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10 tips for working food fests and fairs

How to divide and conquer.
festival shadow setup

For the first Big Apple Barbecue Block Party in New York City, staff from southern Illinois’ two-unit 17th Street Bar & Grill brought countless cans of beans to feed 10,000 people. “Of course, the one thing we forgot to pack was a can opener,” says Amy Mills, vice president of marketing. “We learned very quickly to do more prep in advance.” 

Before thinking about execution, though, choosing an event that aligns with your business is critical. Especially since it means time away from the restaurant and added costs such as travel, overtime pay and extra food.

The block party is one that Mills considers a “can’t-miss,” but not due to sales. “It’s purely charity, and we go in the hole doing it,” she says. “We feel the benefit outweighs the cost to us in terms of exposure and goodwill.”

But that doesn’t mean indirect sales aren’t a factor. “We’re always looking to spotlight southern Illinois and to intrigue people to visit,” Mills says. “Plus, we have a very robust online shipping program, and we’re always looking to promote that.”

Andrew Gruel, founder and CEO of Huntington Beach, Calif.-based fast-casual Slapfish, sees festivals as a better ROI than traditional ads. “From the beginning, I flipped our marketing budget upside-down and went to 90 percent events-driven,” he says. “You’re looking at 500 to 1,000 people who have never been to your restaurant, so it’s an awesome opportunity to make a first impression.”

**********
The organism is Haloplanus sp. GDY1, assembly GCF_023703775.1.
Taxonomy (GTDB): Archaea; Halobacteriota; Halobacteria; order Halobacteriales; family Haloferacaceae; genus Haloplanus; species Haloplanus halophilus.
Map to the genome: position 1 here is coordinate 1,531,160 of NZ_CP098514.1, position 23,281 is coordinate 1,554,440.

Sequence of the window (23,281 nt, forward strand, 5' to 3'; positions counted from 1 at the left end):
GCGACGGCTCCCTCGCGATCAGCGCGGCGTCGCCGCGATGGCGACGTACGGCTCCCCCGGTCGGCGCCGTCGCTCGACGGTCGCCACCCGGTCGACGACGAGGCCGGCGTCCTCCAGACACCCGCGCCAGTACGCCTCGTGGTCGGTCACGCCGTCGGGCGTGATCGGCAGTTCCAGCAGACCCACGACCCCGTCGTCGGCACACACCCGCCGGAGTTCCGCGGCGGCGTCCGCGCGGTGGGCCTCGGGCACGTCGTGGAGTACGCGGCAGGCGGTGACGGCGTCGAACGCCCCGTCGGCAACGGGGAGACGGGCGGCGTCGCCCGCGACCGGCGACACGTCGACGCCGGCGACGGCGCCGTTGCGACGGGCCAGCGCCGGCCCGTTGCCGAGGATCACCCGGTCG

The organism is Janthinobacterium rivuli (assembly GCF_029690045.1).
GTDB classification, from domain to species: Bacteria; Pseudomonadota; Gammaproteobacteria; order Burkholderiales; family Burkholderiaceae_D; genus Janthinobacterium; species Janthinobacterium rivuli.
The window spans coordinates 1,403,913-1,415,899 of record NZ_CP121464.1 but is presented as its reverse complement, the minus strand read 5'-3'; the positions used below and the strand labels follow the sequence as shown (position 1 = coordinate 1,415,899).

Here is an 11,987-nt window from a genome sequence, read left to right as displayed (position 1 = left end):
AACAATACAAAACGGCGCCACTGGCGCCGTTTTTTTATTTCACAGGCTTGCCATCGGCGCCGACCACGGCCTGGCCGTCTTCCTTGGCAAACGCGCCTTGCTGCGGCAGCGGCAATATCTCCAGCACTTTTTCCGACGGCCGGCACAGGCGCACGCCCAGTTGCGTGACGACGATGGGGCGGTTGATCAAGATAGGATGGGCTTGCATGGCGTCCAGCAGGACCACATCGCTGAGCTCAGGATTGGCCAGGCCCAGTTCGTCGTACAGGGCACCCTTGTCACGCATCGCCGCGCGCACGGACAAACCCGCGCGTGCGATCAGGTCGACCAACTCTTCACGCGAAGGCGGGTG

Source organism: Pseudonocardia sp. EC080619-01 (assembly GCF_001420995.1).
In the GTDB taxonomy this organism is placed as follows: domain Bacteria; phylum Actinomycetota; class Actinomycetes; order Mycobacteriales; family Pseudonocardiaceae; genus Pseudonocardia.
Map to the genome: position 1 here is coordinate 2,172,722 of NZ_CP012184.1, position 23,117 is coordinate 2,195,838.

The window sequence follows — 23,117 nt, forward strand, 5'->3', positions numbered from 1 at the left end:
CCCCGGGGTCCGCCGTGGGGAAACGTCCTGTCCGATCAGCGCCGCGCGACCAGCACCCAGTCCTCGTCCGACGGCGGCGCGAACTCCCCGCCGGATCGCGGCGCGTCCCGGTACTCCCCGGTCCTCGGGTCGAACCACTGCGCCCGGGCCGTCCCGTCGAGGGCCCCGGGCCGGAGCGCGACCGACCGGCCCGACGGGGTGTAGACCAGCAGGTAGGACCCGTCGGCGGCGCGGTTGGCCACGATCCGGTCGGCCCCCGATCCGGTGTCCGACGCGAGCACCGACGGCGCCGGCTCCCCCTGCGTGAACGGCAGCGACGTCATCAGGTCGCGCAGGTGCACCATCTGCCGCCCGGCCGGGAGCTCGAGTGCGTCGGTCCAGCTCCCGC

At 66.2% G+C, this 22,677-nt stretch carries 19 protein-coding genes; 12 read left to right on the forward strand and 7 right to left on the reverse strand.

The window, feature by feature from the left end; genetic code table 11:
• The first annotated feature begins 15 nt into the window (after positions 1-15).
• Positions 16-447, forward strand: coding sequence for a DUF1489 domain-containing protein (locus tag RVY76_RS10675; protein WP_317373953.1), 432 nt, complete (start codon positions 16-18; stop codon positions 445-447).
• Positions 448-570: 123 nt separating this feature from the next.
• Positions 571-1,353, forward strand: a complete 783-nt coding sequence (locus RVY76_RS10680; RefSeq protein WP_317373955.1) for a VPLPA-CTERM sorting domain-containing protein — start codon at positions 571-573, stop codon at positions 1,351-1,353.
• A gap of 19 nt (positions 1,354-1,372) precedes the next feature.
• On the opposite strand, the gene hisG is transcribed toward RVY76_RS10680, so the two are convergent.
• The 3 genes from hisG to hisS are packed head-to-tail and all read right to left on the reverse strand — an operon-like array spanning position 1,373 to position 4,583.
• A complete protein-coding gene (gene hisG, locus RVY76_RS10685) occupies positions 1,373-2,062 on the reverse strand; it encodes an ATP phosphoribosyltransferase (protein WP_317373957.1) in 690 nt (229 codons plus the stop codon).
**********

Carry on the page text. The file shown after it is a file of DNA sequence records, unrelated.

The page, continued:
We asked these two festival veterans how they plan for success, and they offered these 10 tips. 

1. Remember: No free rides

We have never been to an event that did not cost us something,” says Mills. “Even if the organizers say they will pay your way, it doesn’t cover everything.” Your staff still are on your payroll, and often you have to ship supplies in advance. Talk to the organizers and find out what they will and will not reimburse.  

2. Check references

Gruel vets events like new employees. “You, as a vendor at an event, are judged by the success of the event,” he says. “Poor execution can negatively impact your brand.” He calls other participating restaurants to make sure they are like-minded and will  put forth the same level of commitment.

3. Think one explosive bite

Be conscious of portion size when attendees are eating 20 bites and drinking. “Be creative so you can really stick to three to four ingredients that are decadent or luxurious in one big bite, without wasting a lot of product,” Gruel says.  He primarily serves a petite version of the Slapfish lobster roll with warm butter.

4. If you have a sweet spot, don't move

The bigger the fest, the more difficult you are to find. 17th Street stopped participating in a large event after five years when its station was moved to a back area with less traffic. “Signs with our new location didn’t help, and there were more than 20 other vendors selling barbecue,” Mills says.  

5. Bring your A team

Taking your top staff puts your best foot forward with a new crowd, and it gives up-and-comers back home a chance to prove themselves, says Mills. “We always notice a difference in the staff after we take them on the road the first time. They get a taste of the bigger picture and understand more,” she says. 

6. Use an equipment checklist

Use an equipment checklist to pack your travel box ahead of time.

7. Don't forget

Don't forget zip ties, scissors, power strips, extension cords and hoses.

8. Mobile-pay

Consider mobile-pay options.

9. Social media

Promote social media to waiting customers.

10. Signage

Clean and dry signage before packing it up to avoid mold.


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